And it is scorned.

Twilight is the butt of everyone’s jokes, the automatic punchline.  Even people who’ve never read Twilight hate Twilight.  And there are very legitimate reasons to dislike Twilight, but I think a large part of the reason Twilight slips so easily into that “Need a flavor of the month to kick?  Why not Twilight?” is because girls like it.

Because stereotypical teenaged girls also like Justin Bieber… And as I’ve noted before, he too is the automatic kicking boy of jokes.  It’s not like the metal and rap bands that boys like, with their over-the-top posturing and hyper-masculine shouts, aren’t equally as stupid, but somehow Insane Clown Posse (or even more popular bands) never quite reaches the level of “auto-joke” that Justin Bieber does.

Stereotypical teenaged girls also like romantic comedies.  And rom-coms, another female power fantasy, are widely agreed to be awful, acquiring both critical denigration and a “Eeyew, who’d watch that?”  But action films, the teenaged boy’s powerful fantasy, may not get the critic’s thumbs-up, but mostly society thinks that well-done action films are kinda cool.

Compare, say, The Transporter to 27 Dresses.  Which one’s the more joke-worthy?  Even though they’re both by-the-numbers, competently-done versions of their genre?

And I don’t think it’s a coincidence that the more embarrassing versions of power fantasies are invariably the girly ones.  The quiet message here is that what you want now is not just foolish, but actively embarrassing, something to be shucked aside.  You women with your silly dreams, go discard them the moment you grow up, because what you want now is to be gotten rid of.

There’s some very deeply-rooted misogyny in there, I think.  It’s like we’re almost afraid of young females agreeing on something, as though it scares the shit out of us as a society.  And if it was just one instance, I might write it off… But the fact is that every time I see something that teenaged girls think is cool, everyone immediately jumps on the bandwagon and agrees it is only not awful, but cringeworthy.  Which sends a bulletin to teenaged girls that whatever you like, you should change that shit right away.  Because you’re kind of silly and stupid, and maybe you should alter yourself to like better things.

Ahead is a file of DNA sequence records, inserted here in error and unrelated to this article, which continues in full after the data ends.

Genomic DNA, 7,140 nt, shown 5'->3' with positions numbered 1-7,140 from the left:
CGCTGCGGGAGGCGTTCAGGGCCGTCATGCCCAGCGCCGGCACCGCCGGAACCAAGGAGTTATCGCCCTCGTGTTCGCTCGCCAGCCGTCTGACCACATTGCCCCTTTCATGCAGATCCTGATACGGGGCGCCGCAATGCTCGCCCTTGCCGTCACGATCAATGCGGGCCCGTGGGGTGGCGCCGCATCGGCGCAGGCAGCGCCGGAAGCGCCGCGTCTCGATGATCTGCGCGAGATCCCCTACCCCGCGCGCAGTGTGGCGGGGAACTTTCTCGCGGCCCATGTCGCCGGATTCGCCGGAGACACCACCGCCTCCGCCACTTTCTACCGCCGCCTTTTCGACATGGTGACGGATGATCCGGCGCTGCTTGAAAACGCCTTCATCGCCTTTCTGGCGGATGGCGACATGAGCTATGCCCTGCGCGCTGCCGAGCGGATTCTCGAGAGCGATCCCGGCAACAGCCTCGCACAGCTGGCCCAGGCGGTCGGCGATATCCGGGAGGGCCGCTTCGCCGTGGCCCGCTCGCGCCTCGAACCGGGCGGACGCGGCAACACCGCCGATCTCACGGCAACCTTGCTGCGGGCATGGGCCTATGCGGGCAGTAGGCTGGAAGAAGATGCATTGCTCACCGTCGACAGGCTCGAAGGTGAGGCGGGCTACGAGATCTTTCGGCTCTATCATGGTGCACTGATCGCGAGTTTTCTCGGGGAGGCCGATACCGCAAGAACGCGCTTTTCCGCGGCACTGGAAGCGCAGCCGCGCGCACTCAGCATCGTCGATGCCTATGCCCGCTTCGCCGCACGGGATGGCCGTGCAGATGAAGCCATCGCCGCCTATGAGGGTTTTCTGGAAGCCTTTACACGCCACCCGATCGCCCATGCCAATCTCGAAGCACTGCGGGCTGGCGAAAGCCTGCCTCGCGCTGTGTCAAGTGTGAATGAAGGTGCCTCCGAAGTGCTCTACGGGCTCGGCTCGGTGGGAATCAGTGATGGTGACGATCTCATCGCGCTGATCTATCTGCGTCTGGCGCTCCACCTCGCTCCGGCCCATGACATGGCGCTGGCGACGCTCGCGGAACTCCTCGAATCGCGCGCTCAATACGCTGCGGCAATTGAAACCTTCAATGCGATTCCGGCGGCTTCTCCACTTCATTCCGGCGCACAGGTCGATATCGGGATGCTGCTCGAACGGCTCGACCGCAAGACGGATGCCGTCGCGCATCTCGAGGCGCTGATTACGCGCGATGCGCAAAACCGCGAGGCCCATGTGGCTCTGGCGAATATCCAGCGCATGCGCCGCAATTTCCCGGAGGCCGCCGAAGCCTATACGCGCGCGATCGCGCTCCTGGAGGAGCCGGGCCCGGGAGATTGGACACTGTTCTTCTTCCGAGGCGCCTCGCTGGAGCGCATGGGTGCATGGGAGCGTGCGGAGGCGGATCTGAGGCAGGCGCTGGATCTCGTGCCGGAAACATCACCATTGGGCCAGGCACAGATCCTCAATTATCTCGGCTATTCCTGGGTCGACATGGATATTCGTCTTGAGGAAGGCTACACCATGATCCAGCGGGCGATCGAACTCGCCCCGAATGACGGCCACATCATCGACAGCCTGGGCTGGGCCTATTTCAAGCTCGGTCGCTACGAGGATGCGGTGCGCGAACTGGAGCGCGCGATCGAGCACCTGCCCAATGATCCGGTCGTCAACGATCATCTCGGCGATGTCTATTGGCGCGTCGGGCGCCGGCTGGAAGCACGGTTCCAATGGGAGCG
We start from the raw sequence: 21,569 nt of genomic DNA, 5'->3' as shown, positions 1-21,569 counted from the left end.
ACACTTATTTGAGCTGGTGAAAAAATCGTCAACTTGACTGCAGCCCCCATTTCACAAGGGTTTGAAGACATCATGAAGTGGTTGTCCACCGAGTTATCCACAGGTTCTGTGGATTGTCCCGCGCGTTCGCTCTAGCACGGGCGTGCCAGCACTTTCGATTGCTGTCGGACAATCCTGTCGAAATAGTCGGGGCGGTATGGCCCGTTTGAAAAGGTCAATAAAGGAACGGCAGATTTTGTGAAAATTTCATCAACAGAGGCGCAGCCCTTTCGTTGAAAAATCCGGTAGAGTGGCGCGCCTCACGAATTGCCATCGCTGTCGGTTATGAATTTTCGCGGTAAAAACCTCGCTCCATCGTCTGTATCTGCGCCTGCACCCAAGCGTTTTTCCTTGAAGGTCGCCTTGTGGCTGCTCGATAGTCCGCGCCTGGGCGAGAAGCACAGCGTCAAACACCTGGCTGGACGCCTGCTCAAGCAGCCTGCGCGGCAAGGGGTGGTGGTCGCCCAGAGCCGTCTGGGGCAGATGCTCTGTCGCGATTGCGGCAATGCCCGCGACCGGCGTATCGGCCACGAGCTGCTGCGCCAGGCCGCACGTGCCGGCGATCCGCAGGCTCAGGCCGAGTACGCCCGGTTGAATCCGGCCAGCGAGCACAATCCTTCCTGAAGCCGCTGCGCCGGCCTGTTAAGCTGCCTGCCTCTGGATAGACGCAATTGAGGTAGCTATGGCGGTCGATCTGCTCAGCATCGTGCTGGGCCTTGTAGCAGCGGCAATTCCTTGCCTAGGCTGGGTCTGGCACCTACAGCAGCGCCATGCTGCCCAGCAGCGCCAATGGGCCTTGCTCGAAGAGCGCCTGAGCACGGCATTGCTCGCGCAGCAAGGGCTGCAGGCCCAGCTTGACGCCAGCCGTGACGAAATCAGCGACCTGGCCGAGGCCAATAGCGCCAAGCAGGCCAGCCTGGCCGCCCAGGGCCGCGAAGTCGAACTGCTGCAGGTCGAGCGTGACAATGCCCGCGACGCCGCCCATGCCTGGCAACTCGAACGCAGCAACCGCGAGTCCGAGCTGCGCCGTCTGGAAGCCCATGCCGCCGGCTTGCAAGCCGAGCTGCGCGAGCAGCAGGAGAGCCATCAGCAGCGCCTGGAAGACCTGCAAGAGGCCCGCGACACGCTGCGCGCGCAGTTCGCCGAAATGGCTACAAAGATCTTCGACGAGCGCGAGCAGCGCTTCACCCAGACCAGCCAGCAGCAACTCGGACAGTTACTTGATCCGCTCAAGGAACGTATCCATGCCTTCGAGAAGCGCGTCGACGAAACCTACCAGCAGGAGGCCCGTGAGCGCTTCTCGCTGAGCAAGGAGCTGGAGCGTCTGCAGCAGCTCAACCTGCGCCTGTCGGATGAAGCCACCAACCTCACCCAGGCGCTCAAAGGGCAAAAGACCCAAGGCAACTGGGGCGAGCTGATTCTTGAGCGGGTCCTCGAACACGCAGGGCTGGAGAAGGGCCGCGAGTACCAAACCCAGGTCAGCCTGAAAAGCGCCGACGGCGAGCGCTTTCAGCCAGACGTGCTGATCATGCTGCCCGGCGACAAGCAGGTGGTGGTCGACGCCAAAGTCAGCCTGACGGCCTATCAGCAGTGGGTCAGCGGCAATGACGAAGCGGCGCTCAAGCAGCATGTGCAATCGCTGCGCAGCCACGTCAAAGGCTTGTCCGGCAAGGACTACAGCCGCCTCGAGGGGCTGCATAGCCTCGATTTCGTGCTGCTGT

Meanwhile, comic books and videogames, the secret male nerd pasttimes of my childhood, have gone mainstream to the point where pretty much everyone agrees Batman’s a badass and hey, can’t we play some Madden or Assassin’s Creed?  Aw, man, wasn’t Pokemon great?

(Which is why I think YA is causing some discomfort in the nerd communities, because mostly girls read YA, but reading is cool… isn’t it!  Should we take it seriously now that girls own it?)

Which is why I don’t make them the butt of my jokes.  Yes, Twilight’s problematic.  So’s DC’s nearly female-free comics reboot, along with the inflated breasts and suddenly submissive, dully-sexual women.  And it’s perfectly okay to analyze why they’re difficult from a sexual perspective, and to discuss the bad lessons they may be causing people to internalize.

But as far as making “Edward and Bella” the butt of my auto-humor when I’m searching for “the worst book in the world”?  I’ll pass.  Because hey, those teenaged girls may be silly, but they’re no sillier than I was when I was rooting for Batman to be the most bad-ass, smartest guy in the world.  Hopefully, like me, they’ll take the best parts and leave the silly behind.

Cross-posted from Ferrett's Real Blog.

theferrett: (Meazel)

Okay. So apparently, Gotham City has a big ol’ spotlight with a bat in it that they turn on when they need Batman.  Cool.  I get that.

What do they do if there’s trouble during the day?

I mean, clearly they don’t have some other means to contact Batman, like a drop-off cell phone or something, because if they did then clearly they’d just use that and not tell everyone in Gotham where Batman was going to be in twenty minutes.  Because if I was a criminal, I’d just line that rooftop with explosives and then burn it when Batman showed up.  So clearly, this is their best bet for getting Batman to come to them, and they accept the risks of, say, Deadshot the Sniper showing up every time they activate this big glowing “BATS IS HERE” bulb.

So that means that for twelve hours of the day, and on cloudless nights, the cops have zero way of contacting Batman.  This seems like a pretty obvious workaround for criminals.  Just plan your crime at noon, and you have a nice solid eight-hour window to escape.  Assuming you have to commit your crime in Gotham at all, of course, it’s the one town with Batman, you couldn’t go to Pittsburgh or Cleveland or some other Batman-free zone to do your dirty work?  But hey, just work your dastardry while the sun’s out and Batman – who, apparently, is so disdainful of police radios that he requires a huge fucking night-light before he deigns to show up – will stay in hibernation.

You know what I’d do if I was commissioner, and had to have a big ol Bat-signal?  I’d double up.  Bat-Signal at night, Bat-Blimp during the day.  A big ol’ transparent blimp with a bat painted on it that casts a huge shadow across Gotham City.  Of course, there’s a good chance I’d do this because I’d want to say, “What?  The bank depository has been broken into?  RELEASE THE BAT-BLIMP!”  But that’s me.